Of course they will challenge the studies as “selective.” Otherwise they’d have to deal with them honestly and on their merits.
And (one more time)science as the “ultimate tool”? How about an important tool harnessed to make clear what intuition and commonsense have long taught us: there is a baby in there and if you leave her alone, she will join us outside the womb. 4-color, real time ultrasounds give visibility to what—who—was previously largely invisible.
Green quotes a professor of psychology at Lancaster University in the United Kingdom, who “published a paper showing that late-development fetuses prefer to look at face-like images while they’re in the womb, just like newborn infants.” He wasn’t happy that pro-lifers were ecstatic. He wanted to remain above the abortion fray.
And so he can. What people saw with their own eyes bears out a core truth: in many, many ways the behavior of unborn child resembles his or her post-natal behavior.
To point that out is not “co-opting” or “weaponizing” science. It is what it is. And, let it be noted, that newspapers and other outlets that are not the least bit pro-life rave about the similarities when they see the unborn child frolicking about.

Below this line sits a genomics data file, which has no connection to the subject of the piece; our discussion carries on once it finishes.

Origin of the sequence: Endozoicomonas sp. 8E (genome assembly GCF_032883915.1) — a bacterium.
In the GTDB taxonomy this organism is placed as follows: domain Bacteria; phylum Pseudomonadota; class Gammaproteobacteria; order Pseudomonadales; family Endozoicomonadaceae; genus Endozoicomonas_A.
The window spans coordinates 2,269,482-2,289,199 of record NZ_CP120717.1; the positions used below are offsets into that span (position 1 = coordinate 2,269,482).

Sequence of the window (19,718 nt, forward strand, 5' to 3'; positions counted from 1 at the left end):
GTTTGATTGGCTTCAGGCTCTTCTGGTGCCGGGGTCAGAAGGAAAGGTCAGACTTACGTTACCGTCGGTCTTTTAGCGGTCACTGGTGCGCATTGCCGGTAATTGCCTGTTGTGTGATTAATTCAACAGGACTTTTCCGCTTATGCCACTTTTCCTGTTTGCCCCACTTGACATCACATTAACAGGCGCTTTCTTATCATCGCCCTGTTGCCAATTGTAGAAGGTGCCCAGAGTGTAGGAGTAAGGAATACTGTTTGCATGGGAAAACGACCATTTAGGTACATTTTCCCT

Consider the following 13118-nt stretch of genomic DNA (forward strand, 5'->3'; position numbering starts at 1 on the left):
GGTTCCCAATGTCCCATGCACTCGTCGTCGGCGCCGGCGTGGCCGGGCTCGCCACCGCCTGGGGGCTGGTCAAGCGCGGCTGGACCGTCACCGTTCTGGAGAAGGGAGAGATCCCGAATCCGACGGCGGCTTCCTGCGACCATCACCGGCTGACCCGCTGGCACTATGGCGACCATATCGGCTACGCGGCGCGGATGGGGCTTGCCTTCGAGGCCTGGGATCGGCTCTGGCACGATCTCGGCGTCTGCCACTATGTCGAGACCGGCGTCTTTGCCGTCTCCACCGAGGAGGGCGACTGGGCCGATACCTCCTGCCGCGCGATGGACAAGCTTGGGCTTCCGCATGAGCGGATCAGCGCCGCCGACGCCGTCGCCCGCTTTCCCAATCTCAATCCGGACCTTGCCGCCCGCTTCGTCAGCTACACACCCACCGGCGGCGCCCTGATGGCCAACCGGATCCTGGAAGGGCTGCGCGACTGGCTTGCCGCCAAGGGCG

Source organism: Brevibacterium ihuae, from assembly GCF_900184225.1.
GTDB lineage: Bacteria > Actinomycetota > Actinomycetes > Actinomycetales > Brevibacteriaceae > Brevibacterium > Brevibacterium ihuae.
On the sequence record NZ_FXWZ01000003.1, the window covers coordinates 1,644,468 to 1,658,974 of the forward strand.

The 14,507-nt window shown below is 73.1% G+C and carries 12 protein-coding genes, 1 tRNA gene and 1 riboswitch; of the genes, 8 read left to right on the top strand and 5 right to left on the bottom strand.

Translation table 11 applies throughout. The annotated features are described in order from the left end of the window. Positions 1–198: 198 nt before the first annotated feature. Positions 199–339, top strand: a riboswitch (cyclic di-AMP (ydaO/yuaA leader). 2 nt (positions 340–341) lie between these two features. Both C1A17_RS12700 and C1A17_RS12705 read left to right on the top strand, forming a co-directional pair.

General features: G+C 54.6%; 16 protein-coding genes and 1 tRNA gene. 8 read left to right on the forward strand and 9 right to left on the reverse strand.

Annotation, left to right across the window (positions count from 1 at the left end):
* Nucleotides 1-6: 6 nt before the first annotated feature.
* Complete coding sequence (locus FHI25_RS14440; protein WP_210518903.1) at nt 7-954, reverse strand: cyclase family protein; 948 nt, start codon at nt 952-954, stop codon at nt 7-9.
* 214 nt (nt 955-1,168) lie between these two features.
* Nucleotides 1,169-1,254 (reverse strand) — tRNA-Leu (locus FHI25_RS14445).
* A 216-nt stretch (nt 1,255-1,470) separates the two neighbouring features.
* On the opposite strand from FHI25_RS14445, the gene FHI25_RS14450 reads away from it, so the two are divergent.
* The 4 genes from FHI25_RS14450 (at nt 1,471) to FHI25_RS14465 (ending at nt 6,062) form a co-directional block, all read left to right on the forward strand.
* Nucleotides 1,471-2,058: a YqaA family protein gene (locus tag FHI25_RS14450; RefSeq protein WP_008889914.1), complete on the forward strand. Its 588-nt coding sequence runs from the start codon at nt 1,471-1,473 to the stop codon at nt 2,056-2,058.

Do read “Science Is Giving the Pro-Life Movement a Boost.” It’ll be worth your time many times over.
And after you do, reflect on this astute observation from O. Carter Snead, professor of law and political science at Notre Dame. Green prefaces his comment with, “Ultimately, this is the pro-life movement’s reason for framing its cause in scientific terms: The best argument for protecting life in the womb is found in the common sense of fetal heartbeats and swelling stomachs.
“The pro-life movement has always been a movement aimed at cultivating the moral imagination so people can understand why we should care about human beings in the womb,” said Snead, the Notre Dame professor. “Science has been used, for a long time, as a bridge to that moral imagination.”